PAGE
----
Seven days until Christmas Eve. Nineteen years since my mom’s last Christmas with us. For the duration of the winter from 1999 to 2000, Mom wrote and wrote and wrote. Luckily for all of us, she wrote on her little Toshiba laptop that she was so proud to carry around with her, and many of the things she wrote are still with us. This morning I was desperate to get my hands on them but could not for the life of me find where I’d saved them on my own computer. I’ve been through many computers since 1999, and not a few e-mail accounts, to boot. Plus an external hard drive or two. It’s sort of like trying to remember which box I packed the coffee filters in during our move this past summer: I knew I’d intentionally put them somewhere easy to access, sure to be found without much effort, and yet my searches in the logical places stubbornly yield nothing.
Luckily, I remembered one thing: at some point in the not-too-distant-past, at my brother’s request, I had e-mailed him every single one of these Word documents our mom had written and saved. After a few security questions and password resets, I found what I was looking for in an e-mail account I haven’t used in 8 years: a sent message from August 2009, three computers ago, bearing 18 attachments. Sometimes I have a hard time remembering where I put my keys 12 hours ago, but this act of e-mailing all Mom’s essays to my brother in 2009, this I remembered.
Once I hit the (literal) motherlode, I scanned the titles that had sprung from the zip file and found just what I wanted. For Christmas of 1999, which she knew might well be her last one on earth, Mom spruced up a handful of her favorite pieces, printed them out, and bound them to send to friends as Christmas gifts. It’s almost like she had a blog. I’m turning it over to her, now.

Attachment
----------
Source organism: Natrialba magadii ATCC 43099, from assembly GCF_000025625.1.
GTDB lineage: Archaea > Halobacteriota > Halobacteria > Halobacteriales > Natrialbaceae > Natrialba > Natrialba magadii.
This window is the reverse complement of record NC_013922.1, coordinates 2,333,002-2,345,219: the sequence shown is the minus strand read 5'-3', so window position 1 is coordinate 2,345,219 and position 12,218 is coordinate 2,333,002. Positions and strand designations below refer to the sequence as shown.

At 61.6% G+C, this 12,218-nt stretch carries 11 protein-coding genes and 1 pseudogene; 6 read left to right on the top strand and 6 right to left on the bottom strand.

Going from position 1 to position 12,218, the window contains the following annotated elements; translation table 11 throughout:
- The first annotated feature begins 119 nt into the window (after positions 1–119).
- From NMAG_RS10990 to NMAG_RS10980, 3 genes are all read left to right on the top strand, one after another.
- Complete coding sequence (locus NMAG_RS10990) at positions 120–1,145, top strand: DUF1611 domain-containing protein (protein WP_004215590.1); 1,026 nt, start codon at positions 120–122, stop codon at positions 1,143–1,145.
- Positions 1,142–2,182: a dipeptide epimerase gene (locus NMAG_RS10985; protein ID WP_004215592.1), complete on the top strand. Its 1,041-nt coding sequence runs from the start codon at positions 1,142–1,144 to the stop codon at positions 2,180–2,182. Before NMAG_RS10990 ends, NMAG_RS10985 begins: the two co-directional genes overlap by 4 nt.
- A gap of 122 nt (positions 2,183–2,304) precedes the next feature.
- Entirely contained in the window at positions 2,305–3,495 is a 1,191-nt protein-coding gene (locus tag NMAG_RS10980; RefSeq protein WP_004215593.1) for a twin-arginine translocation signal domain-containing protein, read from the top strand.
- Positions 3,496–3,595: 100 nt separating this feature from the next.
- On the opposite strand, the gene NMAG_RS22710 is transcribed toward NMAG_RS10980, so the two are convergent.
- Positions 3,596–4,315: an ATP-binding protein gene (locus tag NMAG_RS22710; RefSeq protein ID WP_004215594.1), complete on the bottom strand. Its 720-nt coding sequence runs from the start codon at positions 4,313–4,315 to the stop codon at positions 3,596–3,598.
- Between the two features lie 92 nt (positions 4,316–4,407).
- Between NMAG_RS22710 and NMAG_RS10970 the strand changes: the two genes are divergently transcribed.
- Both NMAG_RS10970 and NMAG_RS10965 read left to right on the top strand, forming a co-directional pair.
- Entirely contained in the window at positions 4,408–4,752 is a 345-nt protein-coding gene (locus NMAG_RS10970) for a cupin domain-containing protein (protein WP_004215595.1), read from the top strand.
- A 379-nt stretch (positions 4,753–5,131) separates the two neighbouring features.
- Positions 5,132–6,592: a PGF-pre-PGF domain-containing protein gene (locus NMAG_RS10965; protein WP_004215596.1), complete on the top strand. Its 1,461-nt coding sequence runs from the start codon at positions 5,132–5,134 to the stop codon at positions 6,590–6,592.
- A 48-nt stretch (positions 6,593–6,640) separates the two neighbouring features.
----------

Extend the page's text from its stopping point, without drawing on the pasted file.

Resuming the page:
Does the Christmas season really begin the day after Thanksgiving, as the retailers would have us believe? One holiday down, bring on the next? Does it begin, as our minister suggested, at the moment when we take out the stack of catalogs that have been piling up, along with the list of names and gifts we have to buy, heave a huge sigh, and have at it? Both of these are pretty unromantic ideas about one of the most blessed events on the Christian calendar. But is romanticism what this holiday is about? Well, no, but I’m certainly a sucker for the Dickens’ Christmas Carol version of holiday spirit. The conversion of a spiteful, stingy old man (duck, if you follow Disney’s version of the story) into a generous, loving soul who gives to the poor and saves his destitute employee’s son from death [Editor’s note: yep, we were a Mickey Mouse’s Christmas Carol family, and none of us could imagine Scrooge as anything other than a duck]. Now this is a cause for celebration; a reason to kick off any holiday season or event. For me, though, the season always officially begins with the ritual of playing my recording of “Amahl and the Night Visitors”. I never tire of listening to this piece or escape being moved by the beauty of the song and story [Editor’s note: me neither, Mom!]. I’m sure it touches me deeply because the music immediately connects me with my family history and with childhood memories that I cherish. I play Amahl for Sarah and Henry with the same devotion Mom and Dad had to it, hoping the music will become etched in their brains as it has been in mine. I think it’s working – Henry was in full voice the other night singing along as he was doing his homework.